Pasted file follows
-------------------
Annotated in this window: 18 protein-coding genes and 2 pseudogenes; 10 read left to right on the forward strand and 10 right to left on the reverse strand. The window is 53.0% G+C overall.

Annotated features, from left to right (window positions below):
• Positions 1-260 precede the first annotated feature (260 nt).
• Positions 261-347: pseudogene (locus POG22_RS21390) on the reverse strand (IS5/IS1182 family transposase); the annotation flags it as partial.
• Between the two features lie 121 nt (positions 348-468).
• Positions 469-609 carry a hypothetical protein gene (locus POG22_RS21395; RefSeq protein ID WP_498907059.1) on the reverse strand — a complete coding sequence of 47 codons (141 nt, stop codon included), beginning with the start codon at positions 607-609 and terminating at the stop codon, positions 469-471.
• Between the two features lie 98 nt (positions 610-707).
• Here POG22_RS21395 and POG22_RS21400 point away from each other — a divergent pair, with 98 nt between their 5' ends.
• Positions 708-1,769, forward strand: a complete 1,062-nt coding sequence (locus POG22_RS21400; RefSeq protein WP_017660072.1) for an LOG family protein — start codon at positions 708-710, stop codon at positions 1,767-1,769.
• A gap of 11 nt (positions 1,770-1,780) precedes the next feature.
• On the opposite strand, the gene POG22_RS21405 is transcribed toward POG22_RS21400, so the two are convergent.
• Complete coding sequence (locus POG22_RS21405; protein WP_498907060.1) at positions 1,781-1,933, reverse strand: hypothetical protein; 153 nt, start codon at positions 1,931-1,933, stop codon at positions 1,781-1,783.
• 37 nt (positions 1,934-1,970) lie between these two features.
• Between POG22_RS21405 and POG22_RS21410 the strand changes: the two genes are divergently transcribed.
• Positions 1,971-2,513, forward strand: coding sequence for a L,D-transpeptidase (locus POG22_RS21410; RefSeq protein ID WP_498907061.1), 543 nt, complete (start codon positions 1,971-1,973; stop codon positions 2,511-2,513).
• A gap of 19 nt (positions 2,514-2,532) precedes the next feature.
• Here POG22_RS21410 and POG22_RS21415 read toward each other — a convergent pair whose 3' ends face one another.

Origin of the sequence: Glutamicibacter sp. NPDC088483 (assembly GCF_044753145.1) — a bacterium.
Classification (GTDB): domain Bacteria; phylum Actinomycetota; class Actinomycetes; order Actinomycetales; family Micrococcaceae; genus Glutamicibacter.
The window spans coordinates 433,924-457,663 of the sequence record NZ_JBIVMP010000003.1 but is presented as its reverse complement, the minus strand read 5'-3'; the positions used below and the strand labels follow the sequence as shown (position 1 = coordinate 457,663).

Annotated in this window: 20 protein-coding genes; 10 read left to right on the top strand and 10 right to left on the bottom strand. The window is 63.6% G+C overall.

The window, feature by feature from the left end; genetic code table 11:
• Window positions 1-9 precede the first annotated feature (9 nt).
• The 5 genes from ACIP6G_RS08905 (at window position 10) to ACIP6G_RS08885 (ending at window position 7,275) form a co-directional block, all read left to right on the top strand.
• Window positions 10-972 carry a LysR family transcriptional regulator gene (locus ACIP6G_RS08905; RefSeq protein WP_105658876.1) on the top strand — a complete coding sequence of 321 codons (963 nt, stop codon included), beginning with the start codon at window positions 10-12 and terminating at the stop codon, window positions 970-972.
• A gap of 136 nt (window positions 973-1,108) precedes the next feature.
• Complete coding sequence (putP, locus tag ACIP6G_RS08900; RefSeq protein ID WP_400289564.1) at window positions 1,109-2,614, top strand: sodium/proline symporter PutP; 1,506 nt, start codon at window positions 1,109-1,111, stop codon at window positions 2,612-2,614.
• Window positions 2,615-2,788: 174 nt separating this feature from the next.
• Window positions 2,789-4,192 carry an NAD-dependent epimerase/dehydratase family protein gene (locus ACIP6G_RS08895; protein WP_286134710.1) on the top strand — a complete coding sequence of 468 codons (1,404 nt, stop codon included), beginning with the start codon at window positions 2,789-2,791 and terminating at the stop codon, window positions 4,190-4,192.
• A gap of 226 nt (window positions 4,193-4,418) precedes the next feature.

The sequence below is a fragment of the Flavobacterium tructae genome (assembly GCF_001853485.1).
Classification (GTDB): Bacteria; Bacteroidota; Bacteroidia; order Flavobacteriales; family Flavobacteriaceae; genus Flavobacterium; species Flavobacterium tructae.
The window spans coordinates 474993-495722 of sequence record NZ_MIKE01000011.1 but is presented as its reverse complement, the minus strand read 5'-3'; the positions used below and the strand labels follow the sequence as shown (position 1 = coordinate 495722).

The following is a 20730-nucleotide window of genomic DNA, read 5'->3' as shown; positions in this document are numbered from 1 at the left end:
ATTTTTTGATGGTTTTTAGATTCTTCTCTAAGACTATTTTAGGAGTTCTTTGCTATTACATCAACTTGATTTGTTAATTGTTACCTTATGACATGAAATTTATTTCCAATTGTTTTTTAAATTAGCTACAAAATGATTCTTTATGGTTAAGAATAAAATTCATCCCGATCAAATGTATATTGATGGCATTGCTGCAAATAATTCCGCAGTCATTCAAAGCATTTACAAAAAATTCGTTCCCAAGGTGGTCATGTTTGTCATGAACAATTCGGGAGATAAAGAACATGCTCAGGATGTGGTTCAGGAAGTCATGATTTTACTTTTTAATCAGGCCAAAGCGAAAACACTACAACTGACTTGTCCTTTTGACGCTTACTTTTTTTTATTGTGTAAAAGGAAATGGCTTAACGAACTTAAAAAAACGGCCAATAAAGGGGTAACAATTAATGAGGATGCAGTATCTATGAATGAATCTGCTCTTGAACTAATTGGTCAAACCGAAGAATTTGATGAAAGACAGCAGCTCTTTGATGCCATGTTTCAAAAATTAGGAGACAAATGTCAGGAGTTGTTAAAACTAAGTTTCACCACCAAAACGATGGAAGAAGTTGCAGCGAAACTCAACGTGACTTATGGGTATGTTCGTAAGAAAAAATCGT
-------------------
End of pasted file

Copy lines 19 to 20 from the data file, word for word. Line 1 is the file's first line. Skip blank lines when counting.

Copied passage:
Classification (GTDB): domain Bacteria; phylum Actinomycetota; class Actinomycetes; order Actinomycetales; family Micrococcaceae; genus Glutamicibacter.
The window spans coordinates 433,924-457,663 of the sequence record NZ_JBIVMP010000003.1 but is presented as its reverse complement, the minus strand read 5'-3'; the positions used below and the strand labels follow the sequence as shown (position 1 = coordinate 457,663).